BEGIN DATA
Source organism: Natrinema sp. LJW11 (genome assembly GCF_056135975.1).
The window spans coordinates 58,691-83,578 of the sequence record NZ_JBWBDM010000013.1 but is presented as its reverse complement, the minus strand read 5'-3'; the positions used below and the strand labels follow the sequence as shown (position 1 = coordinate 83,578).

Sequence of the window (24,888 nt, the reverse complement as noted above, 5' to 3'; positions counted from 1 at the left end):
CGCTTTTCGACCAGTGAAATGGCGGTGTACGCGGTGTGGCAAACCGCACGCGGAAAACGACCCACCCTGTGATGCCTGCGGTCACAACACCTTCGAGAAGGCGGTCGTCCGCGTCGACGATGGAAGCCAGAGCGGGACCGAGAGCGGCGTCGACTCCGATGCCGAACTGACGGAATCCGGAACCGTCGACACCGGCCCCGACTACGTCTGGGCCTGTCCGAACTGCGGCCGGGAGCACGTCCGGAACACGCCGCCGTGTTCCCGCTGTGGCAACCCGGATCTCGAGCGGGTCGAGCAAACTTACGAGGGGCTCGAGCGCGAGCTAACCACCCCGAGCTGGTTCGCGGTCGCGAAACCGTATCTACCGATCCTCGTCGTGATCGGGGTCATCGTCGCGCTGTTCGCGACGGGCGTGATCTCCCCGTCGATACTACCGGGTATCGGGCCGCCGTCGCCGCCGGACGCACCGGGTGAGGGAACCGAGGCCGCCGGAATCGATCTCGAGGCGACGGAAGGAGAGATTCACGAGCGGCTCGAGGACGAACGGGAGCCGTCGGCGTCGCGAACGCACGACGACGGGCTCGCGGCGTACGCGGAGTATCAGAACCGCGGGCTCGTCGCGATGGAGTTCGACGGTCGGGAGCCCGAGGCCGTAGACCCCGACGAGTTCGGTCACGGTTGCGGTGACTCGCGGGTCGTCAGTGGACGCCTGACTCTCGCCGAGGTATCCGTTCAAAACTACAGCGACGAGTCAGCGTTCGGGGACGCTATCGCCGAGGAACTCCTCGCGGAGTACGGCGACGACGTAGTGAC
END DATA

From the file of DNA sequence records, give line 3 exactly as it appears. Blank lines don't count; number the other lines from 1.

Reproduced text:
Sequence of the window (24,888 nt, the reverse complement as noted above, 5' to 3'; positions counted from 1 at the left end):